I had a pretty good suspicion I was in for a treat when I ordered Informing the Inklings: George MacDonald and the Victorian Roots of Modern Fantasy, edited by Michael Partridge (of GM Society fame) and Kirstin Jeffrey Johnson, author of Storykeeper: The Mythopoeic Making of George MacDonald (2019), who lectures internationally on MacDonald, Tolkien, and Lewis. It came available on Amazon just the other day, and I am delighted to report that my expectations were fully gratified.
This is a book that will not only please the academic community, but all lovers of classic fantasy. The dozen authors who contributed chapters to this superlative work write in a clear, engaging style. I’ve read all of MacDonald and quite a bit about him, but was thrilled to gain new insights into the Scotsman and his work.
Editor Kirstin Jeffrey Johnson’s chapter, “Rooted Deep: Relational Inklings of the Mythopoeic Maker, George MacDonald,” was one of my favorites. She describes her own “adventurous path of discovery” as she researched MacDonald, and, as she increasingly delved into primary source material, found that much of the conventional wisdom about him was utterly wrong. To cite just a minor example, I admit to being among those who thought that Phantastes had not been well received by critics, but Johnson “found many more positive [reviews] than negative ones…[i]n fact, three years after Phantastes..was published, journals actually declared the novel ‘a very decided success.’”
More significantly, Johnson observes that MacDonald is “a whole compendium of the literature of Western Civilization, and notes that his first “realistic” novel, David Elginbrod, contains over ninety “explicit references to other books and authors” in addition to a “myriad of allusions or unmarked quotations.” She points out that while many people think of MacDonald as a “failed minister” turned writer to support his family, “MacDonald was a professor of English literature for ten years…and a lecturer on English Literature for forty years…[t]he man I was studying was not a preacher-author (let alone a failed preacher). He was a teacher-author—and a very successful one.”
How satisfying, therefore, when Johnson writes of MacDonald’s mentor, A.J. Scott, “under whom MacDonald had specifically chosen to study, and whom he named his greatest influence other than his father…What I was amazed to discover…[was that] A.J. Scott was the first ever full-time English Literature professor.” She goes on to provide a concise discussion of Scott, and provides, among other things, a discussion of how Scott, MacDonald, and Ruskin were all passionately interested in Dante. “Reading their various conversations…about Dante,” Johnson writes, “gave me deeper insight—and much greater delight—in the Dantean aspects, implicit and explicit, of Lilith.” Fascinating!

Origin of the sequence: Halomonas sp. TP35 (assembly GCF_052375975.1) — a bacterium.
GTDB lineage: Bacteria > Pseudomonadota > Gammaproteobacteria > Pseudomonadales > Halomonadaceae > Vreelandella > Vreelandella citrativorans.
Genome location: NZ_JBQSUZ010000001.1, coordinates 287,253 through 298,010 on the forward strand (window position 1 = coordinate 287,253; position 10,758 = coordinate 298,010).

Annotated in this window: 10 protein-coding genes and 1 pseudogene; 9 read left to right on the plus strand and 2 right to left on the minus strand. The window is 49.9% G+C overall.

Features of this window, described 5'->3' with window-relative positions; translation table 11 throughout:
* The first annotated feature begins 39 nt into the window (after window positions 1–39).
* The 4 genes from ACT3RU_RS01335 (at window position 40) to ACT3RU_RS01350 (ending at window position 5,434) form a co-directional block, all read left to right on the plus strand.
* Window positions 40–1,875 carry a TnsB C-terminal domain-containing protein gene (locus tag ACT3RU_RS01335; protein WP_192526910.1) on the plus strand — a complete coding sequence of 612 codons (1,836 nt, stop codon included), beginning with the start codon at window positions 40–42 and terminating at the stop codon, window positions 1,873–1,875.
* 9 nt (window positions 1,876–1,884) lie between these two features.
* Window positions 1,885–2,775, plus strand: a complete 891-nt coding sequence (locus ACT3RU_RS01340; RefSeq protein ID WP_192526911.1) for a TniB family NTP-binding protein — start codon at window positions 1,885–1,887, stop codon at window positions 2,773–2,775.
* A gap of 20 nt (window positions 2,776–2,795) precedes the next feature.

You can get a good feel for the depth and breadth of this volume from the table of contents below. I highly recommend this book!
TABLE OF CONTENTS
Preface by Stephen Pricket
"Needles of Eternal Light": How Coleridge Aroused MacDonald and Lewis by Malcolm Guite
Rooted Deep: Relational Inklings of the Mythopoeic Maker, George MacDonald by Kirstin Jeffrey Johnsonn
Materiality, Metaphore, and Mystery: Imagination and Humanity in George MacDonald by Trevor Hart
Organized Innocence: MacDonald, Lewis, and Literature "For the Childlike" by Daniel Gableman
Fantasy, Fear, and Reality: Tracing Pathways Bewteeen Kingsley, Carroll, and MacDonald Leading to the Inklings by Jean Webb
"The Leaven Hid in the Meal" George MacDonald, C.S. Lewis, and the Practice of Literary Criticism by Bethany Hebbard
Dreaming into Hyperspace: The Victorian Spacial Imagination and the Origins of Modern Fantasy in MacDonald and Carroll by Kirstin A. Kirsty Mills
Genre Problems: Amdrew Lang and J.R.R. Tolkien on (Fairy) Stories and (Literary) Belief by Sharin' Schroeder
St. George and Jack the Giant Killer: As Wise as Women Are'? Gender, Science, and Religious Faith in George MacDonald's Thomas Wingfold, Curat and C.S. Lewis's Out of the Silent Planet and That Hideous Strength by Monica B. Hilter
"A Living House": Everyday Life and Living and Sacramental Poetics in George MacDonald and C.S. Lewis by Rebekah Lamb
Interpretations of Faerie: A Reading of Susanna Clarke's Jonathan Strange and Mr. Norrell, as Informed by George MacDonald by Szabadi István